How to Protect Your Content

Your content is your most valuable resource. It requires efforts and investment to make it as well as to protect it from thieves. Unfortunately, content theft is way too common and there is hardly a site that hasn’t been influenced.

On the other hand, as an experience shows, when there are a thousand articles to be taken care of, this procedure takes too much time and practice makes sense to do only for important articles. Anyway, you can’t let thieves with your content ‐ you should recognize what to do when you experience theft. Here are the means on how to secure your content.

Why Your Content Is Your Most Important Asset?

When you are new to SEO, the response to this question is obvious. As we say, “Content Is King”. You require unique content in order to rank well in google and this is the reason you chunk articles, pictures, recordings, and so on to distribute on your site. However, it is so natural to copy+paste content and this is the reason content theft is so normal. If it weren’t bad enough that you feed somebody else’s site for free, the duplicate content punishment makes a difficult situation even worse. Google is making a decent attempt to manage duplicates but it is way too common to see stolen articles rank higher than your own. This is the reason why it is so important to secure your content in any way you can.

Place Copyright Notices and Watermarks.

Sometimes thieves aren’t aware they are stealing. There are numerous articles, pictures, recordings, and so forth in the area that is free to use even commercially. So as to stay away from confusion to your content isn’t in public domain, be sure to place a Copyright see in the footer of your site, or even better ‐ under the copyrighted bit of content itself. It also makes sense to add physical boundaries to theft. For example, you can include watermarks for pictures and recordings ‐ these aren’t 100% secure however they will stop a some of the thieves because with your watermark it will be awkward to use the stuff somewhere else.

Use Google Authorship to Guard Your Content.

Google Authorship is a very useful tool when it comes to content assurance and building your online reputation. Basically, the idea is simple ‐ you enter your online stuff and claim authorship about it. The main issue is that you should use your real name ‐ this is an issue, in the event that you compose under a pen name, or ghostwrite, or basically would prefer not to uncover your authorship because of protection concerns. If your site has various writers, despite everything you can use Google Authorship, however, every one of them must claim his or her articles separately.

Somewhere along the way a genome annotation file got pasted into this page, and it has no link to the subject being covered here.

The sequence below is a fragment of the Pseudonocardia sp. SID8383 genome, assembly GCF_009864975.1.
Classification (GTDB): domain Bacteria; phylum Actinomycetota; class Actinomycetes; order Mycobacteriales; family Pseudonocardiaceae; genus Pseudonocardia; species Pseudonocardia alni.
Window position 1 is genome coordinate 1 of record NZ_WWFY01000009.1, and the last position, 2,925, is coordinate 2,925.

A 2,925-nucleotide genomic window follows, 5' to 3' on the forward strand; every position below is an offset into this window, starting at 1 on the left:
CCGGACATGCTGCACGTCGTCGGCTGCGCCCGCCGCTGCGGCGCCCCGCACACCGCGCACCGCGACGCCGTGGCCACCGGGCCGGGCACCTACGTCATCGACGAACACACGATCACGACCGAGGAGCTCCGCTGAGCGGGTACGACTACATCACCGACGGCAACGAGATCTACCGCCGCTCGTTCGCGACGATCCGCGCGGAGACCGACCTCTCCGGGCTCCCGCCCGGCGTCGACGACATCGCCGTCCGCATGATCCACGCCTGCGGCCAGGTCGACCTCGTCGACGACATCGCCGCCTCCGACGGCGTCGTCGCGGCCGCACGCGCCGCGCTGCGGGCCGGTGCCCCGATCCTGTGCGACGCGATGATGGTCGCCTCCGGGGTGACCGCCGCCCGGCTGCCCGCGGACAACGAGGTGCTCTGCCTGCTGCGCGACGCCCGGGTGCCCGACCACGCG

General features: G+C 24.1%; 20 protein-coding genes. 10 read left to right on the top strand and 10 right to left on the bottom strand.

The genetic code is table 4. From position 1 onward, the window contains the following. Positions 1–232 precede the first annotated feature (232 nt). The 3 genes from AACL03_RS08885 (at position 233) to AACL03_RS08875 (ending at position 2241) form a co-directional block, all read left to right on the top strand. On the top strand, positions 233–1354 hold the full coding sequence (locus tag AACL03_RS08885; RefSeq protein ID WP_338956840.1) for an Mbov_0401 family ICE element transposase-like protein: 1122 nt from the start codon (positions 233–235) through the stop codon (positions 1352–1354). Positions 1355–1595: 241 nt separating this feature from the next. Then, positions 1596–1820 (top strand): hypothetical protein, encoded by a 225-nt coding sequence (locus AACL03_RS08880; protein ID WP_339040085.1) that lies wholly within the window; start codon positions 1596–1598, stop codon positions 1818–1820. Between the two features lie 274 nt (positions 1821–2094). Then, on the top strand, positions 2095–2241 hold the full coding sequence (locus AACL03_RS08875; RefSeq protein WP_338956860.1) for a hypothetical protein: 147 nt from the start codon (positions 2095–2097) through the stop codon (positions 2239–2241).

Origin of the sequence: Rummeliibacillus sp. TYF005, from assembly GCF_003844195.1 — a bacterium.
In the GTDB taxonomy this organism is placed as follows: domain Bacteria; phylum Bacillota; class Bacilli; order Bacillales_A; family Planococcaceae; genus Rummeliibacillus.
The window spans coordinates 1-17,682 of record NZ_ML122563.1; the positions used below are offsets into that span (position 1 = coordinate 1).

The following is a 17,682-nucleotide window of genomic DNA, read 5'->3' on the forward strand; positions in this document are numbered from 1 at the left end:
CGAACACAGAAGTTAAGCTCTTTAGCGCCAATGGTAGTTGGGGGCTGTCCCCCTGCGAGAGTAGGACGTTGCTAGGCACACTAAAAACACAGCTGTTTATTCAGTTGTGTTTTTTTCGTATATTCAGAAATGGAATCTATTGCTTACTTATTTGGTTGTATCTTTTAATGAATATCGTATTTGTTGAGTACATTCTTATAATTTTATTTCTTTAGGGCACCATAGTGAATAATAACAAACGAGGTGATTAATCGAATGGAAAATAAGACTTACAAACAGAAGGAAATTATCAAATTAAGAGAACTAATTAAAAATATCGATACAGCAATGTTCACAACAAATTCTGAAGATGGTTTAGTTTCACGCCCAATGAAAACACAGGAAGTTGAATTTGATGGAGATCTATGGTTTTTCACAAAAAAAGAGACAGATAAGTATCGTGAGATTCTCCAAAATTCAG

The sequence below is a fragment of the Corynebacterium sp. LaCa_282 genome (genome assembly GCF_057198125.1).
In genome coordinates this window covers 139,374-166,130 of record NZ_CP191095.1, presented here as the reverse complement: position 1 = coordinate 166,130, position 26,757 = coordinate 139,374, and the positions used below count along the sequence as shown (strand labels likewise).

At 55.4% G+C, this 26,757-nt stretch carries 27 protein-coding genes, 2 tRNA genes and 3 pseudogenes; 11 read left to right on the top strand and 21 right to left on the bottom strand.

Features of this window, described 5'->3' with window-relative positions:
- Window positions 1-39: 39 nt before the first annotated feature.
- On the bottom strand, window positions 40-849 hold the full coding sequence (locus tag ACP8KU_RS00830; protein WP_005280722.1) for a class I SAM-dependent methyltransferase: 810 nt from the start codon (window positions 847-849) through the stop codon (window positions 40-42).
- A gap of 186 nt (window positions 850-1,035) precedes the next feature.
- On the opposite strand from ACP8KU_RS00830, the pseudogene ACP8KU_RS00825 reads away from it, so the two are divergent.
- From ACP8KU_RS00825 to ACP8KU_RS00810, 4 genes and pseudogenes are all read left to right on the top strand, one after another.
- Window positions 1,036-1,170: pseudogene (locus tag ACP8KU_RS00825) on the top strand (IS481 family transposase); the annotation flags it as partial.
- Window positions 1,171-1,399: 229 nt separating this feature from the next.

Once your content is entered in Google Authorship, Google knows it’s you who made it, so regardless of whether it gets replicated, you won’t get the copy content punishment.

Set Google Alerts to Watch for Copied Content.

Protecting your content from theft is one thing, catching thieves is another. Regardless of whether you complete a great job in guarding your content, there will be thieves. The easiest way to get them is with the assistance of Google Alerts

Google Alerts is another helpful service from Google. Without going into too much detail, the logic is this:

You duplicate sentences from your content and make alarms to be advised when they seem on the web. You have to make them a direct match (i.e. use quotations) so that when your words get found somewhere else, you get an alert. It’s ideal if you make 2 or 3 alerts for each article ‐ one for the first paragraph and some more from random places in the text. Your first paragraph may be replicated more ‐ for example as an introduction to your article, followed by a link to your site. This isn’t theft yet regardless you need to know about it. Additionally, if your content is distributed and you are quoted as the creator, this technically isn’t theft either, however you unquestionably dislike it.

How to Deal with the Theft

  • Prepare Your Evidence – The first step is to gather your evidence. This means to make screen captures and set up the first documents. Obviously, it’s difficult to demonstrate you were the first to distribute this specific piece because of the fact that having the drafts for an article doesn’t mean much ‐ they could have been made a short time in attempt to outline the original writer. For pictures and recordings, on the off chance that you have the source documents, this could be more of a proof.
  • Contact the Thief – After you have your proof, now it’s a great opportunity to make real steps. You may be tempted to, however, don’t start biting right away. To start with, send a friendly email to the infringing party. Regardless of whether the probability isn’t high, it’s possible the theft wasn’t on deliberately. It’s possible that after your friendly email the blog owner removes your content and the issue is tackled. If the email to the blog owner doesn’t help, contact their facilitating supplier. Attach the confirmation you have and if the infringement is blatant, it’s very possible their facilitating supplier may even close their record, on the off chance that they would prefer not to expel the stolen content individually.
  • File a DMCA Complaint – You present a DMCA (Digital Millennium Copyright Act) complaint with Google to instruct them to deindex content stolen from you. For this situation, ‘stolen’ implies used without your consent or without crediting you. Google is normally fast in removing stolen content, so you can expect that not long after you present the complaint, it will be removed from Google’s list. Managing content theft is very time-consuming however if you need to ensure your rights (and your SEO rankings), you have to do it. It’s a never-ending battle yet with the correct devices, as described in this article, your chance of success is good.


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